Miscarriage Myths Persist
A recent study conducted by The Ohio State University finds that myths surrounding pregnancy continue to exist despite advances in medical knowledge. Jonathan Schaffir, a clinical assistant professor of obstetrics and gynecology at OSU said most miscarriages and defects result from circumstances beyond a woman?s control.
More than a third of women who were surveyed believed a woman?s bad mood could negatively affect their baby. One in five women believed that excess exercise could cause a miscarriage.
?The survey shows that a sizable proportion of the population believes maternal thoughts and actions contribute to adverse fetal outcomes ? but despite these feelings, few assign responsibility to the mother,? Schaffir said. ?I think it?s kind of amazing that people out there still believe that a pregnant woman seeing something frightening could cause her baby to have a birthmark. That was an 18th-century belief and it?s still circulating, even today.?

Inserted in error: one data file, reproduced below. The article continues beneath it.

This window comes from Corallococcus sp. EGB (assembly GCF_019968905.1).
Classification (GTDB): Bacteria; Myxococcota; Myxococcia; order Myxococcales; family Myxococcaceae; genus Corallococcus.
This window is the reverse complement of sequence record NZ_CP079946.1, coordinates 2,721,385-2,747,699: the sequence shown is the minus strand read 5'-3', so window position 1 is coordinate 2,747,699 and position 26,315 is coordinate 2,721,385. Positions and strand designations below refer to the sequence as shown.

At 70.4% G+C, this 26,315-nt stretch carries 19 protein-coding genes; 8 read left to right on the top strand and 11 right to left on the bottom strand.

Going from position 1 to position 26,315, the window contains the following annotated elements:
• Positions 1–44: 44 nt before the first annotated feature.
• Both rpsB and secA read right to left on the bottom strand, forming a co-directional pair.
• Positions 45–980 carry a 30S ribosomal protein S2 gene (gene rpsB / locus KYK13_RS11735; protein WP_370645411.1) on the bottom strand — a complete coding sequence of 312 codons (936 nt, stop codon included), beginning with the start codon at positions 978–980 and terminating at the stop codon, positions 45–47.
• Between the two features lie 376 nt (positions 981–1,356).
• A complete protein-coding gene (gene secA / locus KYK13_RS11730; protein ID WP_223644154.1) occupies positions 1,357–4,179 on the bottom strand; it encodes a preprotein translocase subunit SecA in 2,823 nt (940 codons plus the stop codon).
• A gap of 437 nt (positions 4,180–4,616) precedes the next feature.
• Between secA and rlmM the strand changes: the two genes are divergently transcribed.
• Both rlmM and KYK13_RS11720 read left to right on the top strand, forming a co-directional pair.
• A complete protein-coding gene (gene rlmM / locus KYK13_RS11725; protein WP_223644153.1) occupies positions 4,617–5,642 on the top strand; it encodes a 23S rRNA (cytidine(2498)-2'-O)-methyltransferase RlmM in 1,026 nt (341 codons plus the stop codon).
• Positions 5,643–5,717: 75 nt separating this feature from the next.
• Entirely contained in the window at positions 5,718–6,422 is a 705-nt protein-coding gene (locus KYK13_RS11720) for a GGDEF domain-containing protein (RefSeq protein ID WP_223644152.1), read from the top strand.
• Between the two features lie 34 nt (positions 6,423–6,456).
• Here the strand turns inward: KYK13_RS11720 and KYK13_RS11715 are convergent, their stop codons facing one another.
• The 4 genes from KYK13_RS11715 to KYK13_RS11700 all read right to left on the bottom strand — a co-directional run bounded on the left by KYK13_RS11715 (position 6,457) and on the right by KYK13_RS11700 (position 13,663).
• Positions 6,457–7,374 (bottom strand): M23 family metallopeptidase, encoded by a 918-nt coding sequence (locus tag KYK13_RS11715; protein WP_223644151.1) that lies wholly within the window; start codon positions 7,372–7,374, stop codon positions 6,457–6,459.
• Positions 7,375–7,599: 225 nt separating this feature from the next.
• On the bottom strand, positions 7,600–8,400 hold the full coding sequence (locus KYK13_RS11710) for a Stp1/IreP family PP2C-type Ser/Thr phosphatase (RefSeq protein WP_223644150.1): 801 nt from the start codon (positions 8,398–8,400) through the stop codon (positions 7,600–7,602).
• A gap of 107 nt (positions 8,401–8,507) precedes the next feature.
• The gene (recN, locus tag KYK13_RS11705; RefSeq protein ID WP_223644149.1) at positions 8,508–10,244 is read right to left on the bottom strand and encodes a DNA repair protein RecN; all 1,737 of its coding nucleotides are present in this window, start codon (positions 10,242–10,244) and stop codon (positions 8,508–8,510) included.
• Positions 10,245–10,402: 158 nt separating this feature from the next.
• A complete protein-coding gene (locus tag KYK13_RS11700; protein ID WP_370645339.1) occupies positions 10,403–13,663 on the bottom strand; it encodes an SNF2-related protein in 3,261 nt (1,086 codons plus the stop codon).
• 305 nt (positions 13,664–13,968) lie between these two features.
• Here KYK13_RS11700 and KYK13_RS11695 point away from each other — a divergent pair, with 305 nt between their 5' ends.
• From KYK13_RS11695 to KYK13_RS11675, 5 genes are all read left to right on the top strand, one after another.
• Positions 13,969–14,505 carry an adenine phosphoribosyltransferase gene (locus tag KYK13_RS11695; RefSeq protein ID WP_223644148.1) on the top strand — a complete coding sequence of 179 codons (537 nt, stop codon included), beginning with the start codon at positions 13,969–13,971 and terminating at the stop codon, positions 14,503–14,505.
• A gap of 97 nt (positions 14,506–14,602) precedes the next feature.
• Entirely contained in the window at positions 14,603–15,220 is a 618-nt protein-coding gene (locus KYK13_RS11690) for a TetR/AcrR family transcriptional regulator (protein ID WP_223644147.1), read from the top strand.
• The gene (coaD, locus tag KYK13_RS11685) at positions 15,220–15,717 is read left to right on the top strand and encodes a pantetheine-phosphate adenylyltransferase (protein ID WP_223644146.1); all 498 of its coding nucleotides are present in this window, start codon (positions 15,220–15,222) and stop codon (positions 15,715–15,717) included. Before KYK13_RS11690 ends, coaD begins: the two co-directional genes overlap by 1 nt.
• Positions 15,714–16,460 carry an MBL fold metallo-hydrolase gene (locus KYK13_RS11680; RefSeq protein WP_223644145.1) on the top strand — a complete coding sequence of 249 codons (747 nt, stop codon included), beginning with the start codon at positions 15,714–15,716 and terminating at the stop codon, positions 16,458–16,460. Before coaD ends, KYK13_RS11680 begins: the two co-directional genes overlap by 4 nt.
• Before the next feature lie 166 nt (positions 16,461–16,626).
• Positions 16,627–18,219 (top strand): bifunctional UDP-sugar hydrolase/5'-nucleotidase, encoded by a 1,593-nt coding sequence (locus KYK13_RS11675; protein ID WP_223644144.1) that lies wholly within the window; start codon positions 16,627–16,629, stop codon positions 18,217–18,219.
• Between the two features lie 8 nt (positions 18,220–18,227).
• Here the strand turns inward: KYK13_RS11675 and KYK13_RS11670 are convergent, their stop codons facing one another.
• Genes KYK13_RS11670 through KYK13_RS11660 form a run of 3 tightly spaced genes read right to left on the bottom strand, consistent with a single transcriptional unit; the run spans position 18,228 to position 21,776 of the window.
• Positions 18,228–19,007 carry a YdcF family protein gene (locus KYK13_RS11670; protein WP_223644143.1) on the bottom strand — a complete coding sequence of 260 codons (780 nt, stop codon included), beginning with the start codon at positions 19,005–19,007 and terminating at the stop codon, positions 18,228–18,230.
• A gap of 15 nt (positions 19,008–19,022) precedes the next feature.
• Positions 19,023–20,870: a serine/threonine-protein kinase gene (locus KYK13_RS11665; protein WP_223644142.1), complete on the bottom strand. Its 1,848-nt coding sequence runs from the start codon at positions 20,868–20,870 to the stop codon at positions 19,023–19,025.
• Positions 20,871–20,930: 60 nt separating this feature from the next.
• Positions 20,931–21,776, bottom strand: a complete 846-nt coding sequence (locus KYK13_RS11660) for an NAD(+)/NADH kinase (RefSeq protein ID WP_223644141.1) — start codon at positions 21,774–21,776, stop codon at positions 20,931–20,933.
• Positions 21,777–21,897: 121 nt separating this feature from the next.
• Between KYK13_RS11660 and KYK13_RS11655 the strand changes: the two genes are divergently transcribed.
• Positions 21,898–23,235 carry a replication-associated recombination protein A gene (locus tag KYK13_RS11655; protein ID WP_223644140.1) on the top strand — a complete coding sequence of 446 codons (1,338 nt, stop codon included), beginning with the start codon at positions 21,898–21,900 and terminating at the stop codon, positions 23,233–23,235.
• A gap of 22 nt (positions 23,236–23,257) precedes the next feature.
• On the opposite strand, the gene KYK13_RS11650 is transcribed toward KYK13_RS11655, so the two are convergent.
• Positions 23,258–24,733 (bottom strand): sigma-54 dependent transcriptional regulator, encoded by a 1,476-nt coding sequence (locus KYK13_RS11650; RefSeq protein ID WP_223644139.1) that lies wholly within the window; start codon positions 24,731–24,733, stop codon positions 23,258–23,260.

?I had a call not long ago, before Halloween, from a pregnant woman asking if it would be OK to go to a haunted house. I told her it was fine.?
The study found women with less education were more likely to find fault with themselves when a pregnancy resulted in miscarriage. It was education levels that affected the women?s belief systems.
?I do think there is room for educating women more, particularly those who have less formal education, to prevent them from feeling any guilt in association with their pregnancy,? Schaffir said. ?Health care providers can reassure patients that these ?old wives? tales? should not contribute to any feelings of personal responsibility.?